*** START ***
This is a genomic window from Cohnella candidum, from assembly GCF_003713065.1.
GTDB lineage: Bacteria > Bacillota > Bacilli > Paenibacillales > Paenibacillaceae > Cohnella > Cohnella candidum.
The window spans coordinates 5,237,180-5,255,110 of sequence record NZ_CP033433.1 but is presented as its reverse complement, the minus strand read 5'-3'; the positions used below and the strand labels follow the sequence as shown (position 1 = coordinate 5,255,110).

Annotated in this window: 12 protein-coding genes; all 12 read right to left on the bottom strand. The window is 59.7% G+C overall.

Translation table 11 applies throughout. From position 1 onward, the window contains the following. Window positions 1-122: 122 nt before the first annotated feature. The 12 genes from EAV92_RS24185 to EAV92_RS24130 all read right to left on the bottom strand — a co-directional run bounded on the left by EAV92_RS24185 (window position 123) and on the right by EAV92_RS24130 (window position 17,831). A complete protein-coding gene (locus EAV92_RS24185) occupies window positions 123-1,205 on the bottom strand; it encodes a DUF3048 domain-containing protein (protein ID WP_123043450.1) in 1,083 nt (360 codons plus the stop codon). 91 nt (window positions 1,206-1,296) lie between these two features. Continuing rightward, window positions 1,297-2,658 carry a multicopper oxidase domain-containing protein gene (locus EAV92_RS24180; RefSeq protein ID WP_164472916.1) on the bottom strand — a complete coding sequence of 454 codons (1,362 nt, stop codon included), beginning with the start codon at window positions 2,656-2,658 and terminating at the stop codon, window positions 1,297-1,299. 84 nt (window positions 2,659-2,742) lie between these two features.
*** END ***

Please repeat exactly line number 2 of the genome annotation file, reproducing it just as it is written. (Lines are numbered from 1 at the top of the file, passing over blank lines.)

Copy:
GTDB lineage: Bacteria > Bacillota > Bacilli > Paenibacillales > Paenibacillaceae > Cohnella > Cohnella candidum.